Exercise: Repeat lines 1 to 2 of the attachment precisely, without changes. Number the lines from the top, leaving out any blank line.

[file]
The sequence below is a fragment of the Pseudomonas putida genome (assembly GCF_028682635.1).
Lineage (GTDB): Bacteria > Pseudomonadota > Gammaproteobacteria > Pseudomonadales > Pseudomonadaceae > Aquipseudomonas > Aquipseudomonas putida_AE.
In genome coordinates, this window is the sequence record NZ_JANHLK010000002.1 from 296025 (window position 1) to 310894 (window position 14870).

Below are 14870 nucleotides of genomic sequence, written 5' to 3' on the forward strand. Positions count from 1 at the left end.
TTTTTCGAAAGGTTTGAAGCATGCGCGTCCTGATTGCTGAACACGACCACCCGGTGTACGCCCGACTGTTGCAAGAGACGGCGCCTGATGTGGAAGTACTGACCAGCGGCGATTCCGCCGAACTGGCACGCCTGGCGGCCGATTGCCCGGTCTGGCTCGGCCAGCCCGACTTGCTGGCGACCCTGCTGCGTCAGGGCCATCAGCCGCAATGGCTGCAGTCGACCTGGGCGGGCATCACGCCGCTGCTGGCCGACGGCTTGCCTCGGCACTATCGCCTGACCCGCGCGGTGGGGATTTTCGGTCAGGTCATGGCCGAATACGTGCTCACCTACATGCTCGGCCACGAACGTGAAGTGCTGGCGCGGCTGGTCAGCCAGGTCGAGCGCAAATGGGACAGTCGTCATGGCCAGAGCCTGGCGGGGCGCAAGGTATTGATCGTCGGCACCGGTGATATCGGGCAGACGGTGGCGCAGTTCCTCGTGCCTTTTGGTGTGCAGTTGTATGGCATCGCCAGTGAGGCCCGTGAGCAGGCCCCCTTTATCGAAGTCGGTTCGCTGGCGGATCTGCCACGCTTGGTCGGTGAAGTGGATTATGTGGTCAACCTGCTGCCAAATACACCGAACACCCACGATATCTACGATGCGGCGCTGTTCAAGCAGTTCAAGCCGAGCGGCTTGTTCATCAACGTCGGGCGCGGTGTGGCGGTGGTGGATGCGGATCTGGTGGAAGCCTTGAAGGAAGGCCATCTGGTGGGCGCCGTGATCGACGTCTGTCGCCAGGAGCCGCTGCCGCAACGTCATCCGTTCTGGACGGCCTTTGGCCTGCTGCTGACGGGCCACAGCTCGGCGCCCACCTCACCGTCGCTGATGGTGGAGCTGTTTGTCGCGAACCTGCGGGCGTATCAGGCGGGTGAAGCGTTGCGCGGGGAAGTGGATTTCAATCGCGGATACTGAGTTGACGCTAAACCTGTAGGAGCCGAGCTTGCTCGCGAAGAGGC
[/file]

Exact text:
The sequence below is a fragment of the Pseudomonas putida genome (assembly GCF_028682635.1).
Lineage (GTDB): Bacteria > Pseudomonadota > Gammaproteobacteria > Pseudomonadales > Pseudomonadaceae > Aquipseudomonas > Aquipseudomonas putida_AE.